Warren Buffett Screener is brought to you by Tickrz – but first for a brief introduction
Warren Buffett is widely regarded as one of the most successful investors of all time. Since 1965, Buffett and his partner Charlie Munger have compounded Berkshire Hathaway’s book value by 19.2%. Over the same time period, the S&P 500 compounded at 9.7% (including dividends).
Buffett’s investment approach has evolved significantly since he established his first investment partnerships in the 1950s. Buffett is best known as a value investor with a clearly stated philosophy of acquiring great businesses at attractive prices. His current holdings represent some of the highest quality businesses in the world, including, among others, The Coca-Cola Co, The Procter & Gamble Company, IBM, U.S. Bancorp, and American Express. But throughout his career, Buffett has engaged in arbitrage, participated in leveraged buyouts, executed head-spinning derivative strategies and negotiated exclusive equity and debt financing deals with the largest companies in the world.
While the average investor cannot replicate many of the sophisticated strategies Buffett has employed while running Berkshire, a basic value investing strategy is relatively straightforward and easily implemented by even novice investors. Studies by numerous academics and practitioners have demonstrated that simple value approaches outperform the market. For example, in Quantitative Value authors Wes Gray and Tobias Carlisle demonstrate that an annually rebalanced portfolio invested in the top EV/EBIT decile annualized at 14.6% between 1964 and 2011. That’s not quite as good as Buffett’s 19.2% annualized return, but it still handily beat the S&P 500’s annual return of 9.5% over the same period. Alternatively, investors can invest in low-fee value-weighted ETFs or smart beta ETFs that utilize a value approach.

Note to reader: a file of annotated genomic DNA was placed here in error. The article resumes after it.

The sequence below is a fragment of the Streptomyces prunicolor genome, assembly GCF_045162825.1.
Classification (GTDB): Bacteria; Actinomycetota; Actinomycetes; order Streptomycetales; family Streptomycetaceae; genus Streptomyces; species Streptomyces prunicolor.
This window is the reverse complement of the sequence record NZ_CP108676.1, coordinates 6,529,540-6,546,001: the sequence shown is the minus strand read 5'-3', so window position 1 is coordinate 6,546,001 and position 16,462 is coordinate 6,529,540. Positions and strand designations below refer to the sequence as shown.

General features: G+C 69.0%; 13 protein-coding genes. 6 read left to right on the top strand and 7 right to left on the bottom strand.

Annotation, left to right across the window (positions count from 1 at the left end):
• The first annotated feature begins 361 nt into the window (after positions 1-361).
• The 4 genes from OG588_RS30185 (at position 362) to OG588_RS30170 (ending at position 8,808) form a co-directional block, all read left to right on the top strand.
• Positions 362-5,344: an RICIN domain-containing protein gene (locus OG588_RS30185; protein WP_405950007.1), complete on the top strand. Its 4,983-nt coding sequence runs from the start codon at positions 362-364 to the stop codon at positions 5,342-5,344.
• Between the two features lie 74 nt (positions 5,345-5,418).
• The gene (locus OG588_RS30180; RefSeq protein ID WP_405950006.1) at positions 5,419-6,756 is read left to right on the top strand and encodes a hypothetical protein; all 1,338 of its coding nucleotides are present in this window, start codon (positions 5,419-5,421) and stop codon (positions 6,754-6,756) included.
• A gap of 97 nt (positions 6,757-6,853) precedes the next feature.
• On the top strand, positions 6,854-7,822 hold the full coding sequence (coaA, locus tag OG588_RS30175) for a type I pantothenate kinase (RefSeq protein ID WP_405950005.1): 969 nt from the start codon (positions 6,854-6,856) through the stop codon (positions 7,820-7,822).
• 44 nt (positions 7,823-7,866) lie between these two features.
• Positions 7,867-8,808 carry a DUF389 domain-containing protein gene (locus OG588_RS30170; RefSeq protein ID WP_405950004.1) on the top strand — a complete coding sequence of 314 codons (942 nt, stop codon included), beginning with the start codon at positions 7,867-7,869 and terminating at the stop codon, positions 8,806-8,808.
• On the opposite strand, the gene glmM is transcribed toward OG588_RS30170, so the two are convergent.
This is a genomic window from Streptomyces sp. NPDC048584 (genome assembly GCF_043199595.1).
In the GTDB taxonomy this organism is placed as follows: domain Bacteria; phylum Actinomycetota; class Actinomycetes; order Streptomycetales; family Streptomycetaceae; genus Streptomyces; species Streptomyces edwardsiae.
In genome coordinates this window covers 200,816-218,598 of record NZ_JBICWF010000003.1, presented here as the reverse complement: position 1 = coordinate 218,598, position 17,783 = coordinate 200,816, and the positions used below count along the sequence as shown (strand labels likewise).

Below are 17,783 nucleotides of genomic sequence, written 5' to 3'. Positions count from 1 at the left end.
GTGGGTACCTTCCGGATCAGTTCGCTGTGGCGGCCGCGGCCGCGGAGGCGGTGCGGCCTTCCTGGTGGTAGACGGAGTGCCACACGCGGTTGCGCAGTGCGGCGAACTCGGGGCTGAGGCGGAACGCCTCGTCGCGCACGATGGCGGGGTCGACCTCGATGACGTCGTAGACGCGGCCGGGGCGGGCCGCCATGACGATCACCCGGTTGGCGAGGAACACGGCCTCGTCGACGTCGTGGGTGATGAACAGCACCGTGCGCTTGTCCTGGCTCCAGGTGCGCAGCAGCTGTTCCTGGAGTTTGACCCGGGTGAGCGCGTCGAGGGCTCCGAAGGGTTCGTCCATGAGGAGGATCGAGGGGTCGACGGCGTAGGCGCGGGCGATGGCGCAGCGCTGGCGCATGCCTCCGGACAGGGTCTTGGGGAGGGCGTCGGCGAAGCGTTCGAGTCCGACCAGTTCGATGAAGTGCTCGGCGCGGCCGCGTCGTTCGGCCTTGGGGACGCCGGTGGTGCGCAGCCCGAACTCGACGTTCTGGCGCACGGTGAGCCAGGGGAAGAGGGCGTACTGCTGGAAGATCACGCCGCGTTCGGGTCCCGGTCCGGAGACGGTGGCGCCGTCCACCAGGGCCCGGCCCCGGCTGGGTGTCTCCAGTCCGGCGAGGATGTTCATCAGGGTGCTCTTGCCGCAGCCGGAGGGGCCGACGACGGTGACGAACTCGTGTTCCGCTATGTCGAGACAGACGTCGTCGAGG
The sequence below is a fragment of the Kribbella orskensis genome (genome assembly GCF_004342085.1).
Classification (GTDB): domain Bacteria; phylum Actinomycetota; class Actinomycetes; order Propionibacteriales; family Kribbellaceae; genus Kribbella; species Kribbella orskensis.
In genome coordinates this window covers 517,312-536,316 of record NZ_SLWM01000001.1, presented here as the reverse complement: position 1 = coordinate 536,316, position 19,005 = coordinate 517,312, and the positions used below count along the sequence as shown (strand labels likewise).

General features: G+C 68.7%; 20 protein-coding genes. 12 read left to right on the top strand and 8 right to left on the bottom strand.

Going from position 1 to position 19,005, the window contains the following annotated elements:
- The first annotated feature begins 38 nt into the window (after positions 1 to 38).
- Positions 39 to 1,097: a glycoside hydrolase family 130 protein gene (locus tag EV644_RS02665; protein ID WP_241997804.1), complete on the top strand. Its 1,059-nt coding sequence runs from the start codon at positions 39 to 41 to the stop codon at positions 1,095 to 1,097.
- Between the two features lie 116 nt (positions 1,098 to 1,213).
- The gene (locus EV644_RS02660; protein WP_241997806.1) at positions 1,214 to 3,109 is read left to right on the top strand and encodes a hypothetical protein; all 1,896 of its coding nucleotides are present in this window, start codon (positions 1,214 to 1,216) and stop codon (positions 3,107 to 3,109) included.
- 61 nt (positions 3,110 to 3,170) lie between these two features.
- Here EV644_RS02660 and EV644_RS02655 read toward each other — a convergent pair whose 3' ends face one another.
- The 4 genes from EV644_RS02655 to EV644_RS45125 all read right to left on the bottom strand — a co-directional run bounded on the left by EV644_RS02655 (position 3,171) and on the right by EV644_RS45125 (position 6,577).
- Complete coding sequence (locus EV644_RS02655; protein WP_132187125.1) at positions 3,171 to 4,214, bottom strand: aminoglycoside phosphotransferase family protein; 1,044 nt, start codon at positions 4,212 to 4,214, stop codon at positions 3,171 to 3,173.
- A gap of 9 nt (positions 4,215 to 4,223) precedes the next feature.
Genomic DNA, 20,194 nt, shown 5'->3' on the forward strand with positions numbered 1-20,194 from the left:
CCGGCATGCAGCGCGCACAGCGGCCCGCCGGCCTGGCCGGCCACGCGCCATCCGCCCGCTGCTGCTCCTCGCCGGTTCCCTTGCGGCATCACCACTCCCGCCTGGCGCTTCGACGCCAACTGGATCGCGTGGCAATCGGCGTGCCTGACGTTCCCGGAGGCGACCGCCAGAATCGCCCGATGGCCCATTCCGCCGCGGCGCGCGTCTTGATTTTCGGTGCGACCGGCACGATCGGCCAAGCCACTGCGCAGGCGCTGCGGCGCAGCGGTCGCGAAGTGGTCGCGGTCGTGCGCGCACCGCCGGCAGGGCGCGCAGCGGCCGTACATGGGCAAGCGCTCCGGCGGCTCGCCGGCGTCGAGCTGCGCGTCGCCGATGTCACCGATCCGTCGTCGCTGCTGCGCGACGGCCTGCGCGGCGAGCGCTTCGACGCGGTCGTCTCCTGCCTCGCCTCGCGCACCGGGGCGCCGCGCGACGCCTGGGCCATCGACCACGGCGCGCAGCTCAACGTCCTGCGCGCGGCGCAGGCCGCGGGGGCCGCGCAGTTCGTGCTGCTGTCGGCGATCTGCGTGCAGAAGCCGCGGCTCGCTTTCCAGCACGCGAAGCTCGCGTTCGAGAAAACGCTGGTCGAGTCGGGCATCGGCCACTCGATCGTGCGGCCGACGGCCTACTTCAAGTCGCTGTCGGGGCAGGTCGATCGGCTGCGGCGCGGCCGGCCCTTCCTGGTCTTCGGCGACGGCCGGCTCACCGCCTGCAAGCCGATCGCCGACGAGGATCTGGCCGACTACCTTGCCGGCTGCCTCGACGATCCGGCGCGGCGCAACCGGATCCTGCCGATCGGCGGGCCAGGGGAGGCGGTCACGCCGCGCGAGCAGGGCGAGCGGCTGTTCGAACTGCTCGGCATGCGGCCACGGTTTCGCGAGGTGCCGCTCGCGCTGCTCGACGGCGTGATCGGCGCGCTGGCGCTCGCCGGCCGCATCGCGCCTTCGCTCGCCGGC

What about business quality? Buffett seeks to own wonderful companies—businesses with strong moats, high returns on equity (ROE), pricing power, and consistently rising earnings. But the average investor just does not have time to study every public company’s business model. Thankfully, quantitative tools can be used to identify high moat businesses.
tickrz’s Warren Buffett Screener combines valuation with business quality metrics such as return on equity (ROE), return on invested capital (ROIC) and earnings consistency metrics. Stocks that score well on both valuation and quality rise to the top. Current top ranked names include strong moat businesses such as Dollar General, Foot Locker, AT&T, Wal-Mart, CVS, and AutoNation. Berkshire Hathaway itself ranks #4.
Can the average investor replicate Buffett’s success? Highly unlikely (most professional investors won’t, either). But tools such as tickrz’s Warren Buffett Screener will help investors uncover potentially great, undervalued businesses. These tools can be used as a starting point to help focus your research efforts.